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In the year 2284, the sixteen Prime Worlds were colonized by the Earth Empire. One of those worlds, and the 11th to be settled, was the planet Seton. Classified as a 'Paradise' world, its environment, atmosphere and weather were almost identical to those found on Earth.

Historical records from that era indicate that despite Seton's lush environment, life was particularly tough for the first human settlers. This was due in part to the settler's general inexperience in creating colonies, but the lack of indigenous animal life larger than a small insect also played a role.

In order to address the colonist's dietary needs, DNA patterns taken from Earth animals were transported to Seton. Soon, not only were various forms of livestock present on the planet's surface, but also Earth corn, wheat and soybeans. A random sampling of cargo manifests indicate that record amounts of grain was exported from Seton during this time.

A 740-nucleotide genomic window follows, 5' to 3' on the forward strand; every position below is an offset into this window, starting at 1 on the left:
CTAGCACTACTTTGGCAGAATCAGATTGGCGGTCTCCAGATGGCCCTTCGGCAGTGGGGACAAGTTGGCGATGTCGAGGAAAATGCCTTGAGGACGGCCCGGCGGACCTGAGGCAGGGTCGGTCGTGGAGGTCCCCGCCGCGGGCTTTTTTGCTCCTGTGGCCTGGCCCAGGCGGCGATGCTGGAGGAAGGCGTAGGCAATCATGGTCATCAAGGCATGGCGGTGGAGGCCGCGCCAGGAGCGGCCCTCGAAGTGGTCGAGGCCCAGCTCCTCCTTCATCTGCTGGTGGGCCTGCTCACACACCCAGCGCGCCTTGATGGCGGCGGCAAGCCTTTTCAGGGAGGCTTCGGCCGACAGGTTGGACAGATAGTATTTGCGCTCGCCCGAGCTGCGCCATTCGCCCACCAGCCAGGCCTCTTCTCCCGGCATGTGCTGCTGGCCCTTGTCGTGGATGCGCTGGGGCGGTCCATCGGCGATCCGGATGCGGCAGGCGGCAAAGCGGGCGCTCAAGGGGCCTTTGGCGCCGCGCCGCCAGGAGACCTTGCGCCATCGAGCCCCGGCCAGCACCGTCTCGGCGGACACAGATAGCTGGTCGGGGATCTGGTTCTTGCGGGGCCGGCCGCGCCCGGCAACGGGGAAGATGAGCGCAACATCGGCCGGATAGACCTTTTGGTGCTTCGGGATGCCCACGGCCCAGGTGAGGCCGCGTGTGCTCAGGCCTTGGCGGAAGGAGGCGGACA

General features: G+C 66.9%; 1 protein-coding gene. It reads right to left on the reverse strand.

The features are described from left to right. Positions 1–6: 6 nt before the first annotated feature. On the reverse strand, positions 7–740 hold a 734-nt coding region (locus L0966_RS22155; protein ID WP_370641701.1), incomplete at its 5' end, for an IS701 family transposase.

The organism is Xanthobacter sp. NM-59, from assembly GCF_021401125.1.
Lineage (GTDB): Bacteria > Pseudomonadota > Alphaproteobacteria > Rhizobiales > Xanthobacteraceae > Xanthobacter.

However, after 15 years of problem-free life, the colonists on Seton began to die from a variety of maladies. Most medical records from this era remain sealed, but a scan of pharmaceutical-related cargo manifests demonstrate a substantial increase in medicines designed to combat such illnesses as pneumonia, Crohn's disease, and Burkitt lymphoma, among others.

Dubbed by the colonists as "Seton's Curse", the wave of illnesses quickly crippled life on Seton. With the death toll rising, Earth halted all imports and exports from Seton and quarantined the world.

Two years later, with fatality rates hovering around 50%, scientists discovered that a particular Seton-based mold, when combined with certain Earth fungi and foodstuffs, mutated into an 'enabler' that suppressed or enhanced random immune functions. Both a treatment and vaccine were soon ready and life on Seton return to normal.

The most significant impact from the episode on Seton was the creation of strict protocols that governed the testing of a planet's potential health-hazards and how and when off-world plants and animals should be introduced to a non-native ecosystem.

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